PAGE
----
The point is that ordinary arguments or even lack-of-happiness in a Catholic marriage does not warrant an investigation as to whether there was lack of due discretion in the formation of a Catholic wedding bond. The bond was indeed ratified at the words of the couple at the altar on their wedding day; those bonds were consummated several hours later at the hotel. This bond is to be favored by canon lawyers and priests, without any excessive retroactive analysis of the internal disposition of the two spouses during their engagement unless they are highly unusual Catholics, unless there is “an anomaly of a serious nature” as Pope John Paul II wrote regarding Canon 1095 on 25 February 1987. I have known such highly unusual Catholics whose attempt at marriage does indeed fit the bill of being “an anomaly of serious nature.” They probably deserved their attempted marriage to be declared null, and they received it. However, the thrust of this sermon is to push against the sheer numbers that make a mockery of marriage and do not favor the bond of even the best Catholic families. Trust me: I side with all the Popes and saints of history. Most importantly, I side with Jesus Christ who said: “Everyone who divorces his wife and marries another commits adultery, and he who marries a woman divorced from her husband commits adultery.”—St. Luke 16:18. The photo is a picture I took at St. John the Baptist narthex in New Orleans, one of the many saints who died defending the bond of marriage.  This sermon was released on the feast of his decapitation.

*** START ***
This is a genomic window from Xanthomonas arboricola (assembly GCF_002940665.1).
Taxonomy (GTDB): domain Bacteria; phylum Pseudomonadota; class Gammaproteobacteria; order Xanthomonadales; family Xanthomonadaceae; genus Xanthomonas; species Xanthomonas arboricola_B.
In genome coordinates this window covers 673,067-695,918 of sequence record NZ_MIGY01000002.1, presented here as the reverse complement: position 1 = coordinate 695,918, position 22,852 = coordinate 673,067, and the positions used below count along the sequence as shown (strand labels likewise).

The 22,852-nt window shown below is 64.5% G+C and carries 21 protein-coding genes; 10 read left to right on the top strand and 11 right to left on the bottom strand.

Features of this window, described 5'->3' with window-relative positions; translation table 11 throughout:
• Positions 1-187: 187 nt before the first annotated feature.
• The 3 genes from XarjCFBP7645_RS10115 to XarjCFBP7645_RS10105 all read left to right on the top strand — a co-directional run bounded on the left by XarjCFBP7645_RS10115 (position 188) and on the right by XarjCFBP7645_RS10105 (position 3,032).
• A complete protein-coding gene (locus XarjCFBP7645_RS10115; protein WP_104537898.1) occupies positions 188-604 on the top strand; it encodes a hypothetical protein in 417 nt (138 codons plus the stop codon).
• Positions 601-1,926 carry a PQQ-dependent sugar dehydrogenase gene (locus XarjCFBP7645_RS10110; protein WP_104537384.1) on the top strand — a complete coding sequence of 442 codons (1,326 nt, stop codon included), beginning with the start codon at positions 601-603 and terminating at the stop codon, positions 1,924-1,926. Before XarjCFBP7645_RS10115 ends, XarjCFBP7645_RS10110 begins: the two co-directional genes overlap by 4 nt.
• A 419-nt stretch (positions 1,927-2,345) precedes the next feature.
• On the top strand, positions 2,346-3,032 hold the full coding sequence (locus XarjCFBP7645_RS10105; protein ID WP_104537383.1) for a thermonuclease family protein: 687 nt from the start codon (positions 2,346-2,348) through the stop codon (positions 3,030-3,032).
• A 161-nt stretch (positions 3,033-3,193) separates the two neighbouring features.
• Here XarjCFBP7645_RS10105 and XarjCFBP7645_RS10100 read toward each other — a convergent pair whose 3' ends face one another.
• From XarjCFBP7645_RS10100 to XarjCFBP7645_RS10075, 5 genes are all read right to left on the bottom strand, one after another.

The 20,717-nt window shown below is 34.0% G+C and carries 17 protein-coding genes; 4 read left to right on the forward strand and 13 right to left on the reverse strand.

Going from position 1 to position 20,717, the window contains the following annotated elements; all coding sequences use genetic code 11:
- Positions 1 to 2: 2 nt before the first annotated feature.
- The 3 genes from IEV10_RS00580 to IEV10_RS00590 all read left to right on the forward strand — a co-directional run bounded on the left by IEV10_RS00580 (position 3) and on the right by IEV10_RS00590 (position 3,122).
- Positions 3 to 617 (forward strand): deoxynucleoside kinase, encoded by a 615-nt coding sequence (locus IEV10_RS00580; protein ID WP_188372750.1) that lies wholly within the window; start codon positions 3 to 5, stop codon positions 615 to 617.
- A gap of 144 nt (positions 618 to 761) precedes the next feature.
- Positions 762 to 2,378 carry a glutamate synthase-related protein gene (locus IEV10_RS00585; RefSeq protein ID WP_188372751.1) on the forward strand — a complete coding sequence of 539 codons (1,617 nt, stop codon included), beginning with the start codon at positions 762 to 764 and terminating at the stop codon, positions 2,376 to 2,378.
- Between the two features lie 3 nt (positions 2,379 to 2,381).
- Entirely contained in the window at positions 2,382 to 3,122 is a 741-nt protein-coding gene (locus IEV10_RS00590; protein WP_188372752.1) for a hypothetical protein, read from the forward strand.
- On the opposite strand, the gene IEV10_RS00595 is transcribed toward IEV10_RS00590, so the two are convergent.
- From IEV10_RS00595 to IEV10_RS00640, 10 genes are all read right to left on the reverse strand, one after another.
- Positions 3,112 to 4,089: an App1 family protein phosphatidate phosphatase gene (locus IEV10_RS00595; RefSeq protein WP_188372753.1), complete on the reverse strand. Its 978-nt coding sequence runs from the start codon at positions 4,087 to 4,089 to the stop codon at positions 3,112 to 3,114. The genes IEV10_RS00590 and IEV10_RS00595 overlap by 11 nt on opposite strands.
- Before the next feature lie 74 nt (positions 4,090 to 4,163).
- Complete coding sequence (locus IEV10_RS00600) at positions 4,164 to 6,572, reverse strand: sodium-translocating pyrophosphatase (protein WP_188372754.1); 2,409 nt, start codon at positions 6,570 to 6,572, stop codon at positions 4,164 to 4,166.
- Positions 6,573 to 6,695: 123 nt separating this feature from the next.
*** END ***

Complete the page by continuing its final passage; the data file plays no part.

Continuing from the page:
A Priest’s Thoughts on Cyberbullying

This subtitle is The 7 Hidden Dangers of Smartphones for Teens.  The first of these seven is indeed cyberbullying.  Simply read the first one if you were lured-in by the title of this blog post.

Recently, I was at a large family’s home. The kids were all out back blowing bubbles. The older kids, being about 10 years old, twirled foot-long wands out of their dish soap to create bubbles about six inches in diameter. The youngest brother who was playing bubbles with them was only five years old. He simply couldn’t help himself from popping his older sisters’ bubbles.  I told him: “Just make your own.” He looked at me with a smile of pure-gold and said, “Yes, sir.” He then tried so hard for the next five minutes to obey me and his sisters’ pleas for longer bubble-longevity. He cranked out a few smaller bubbles.  Still, he ended up running back to pop their bigger bubbles. He simply couldn’t help himself! His sisters and I were laughing at how he tried but failed.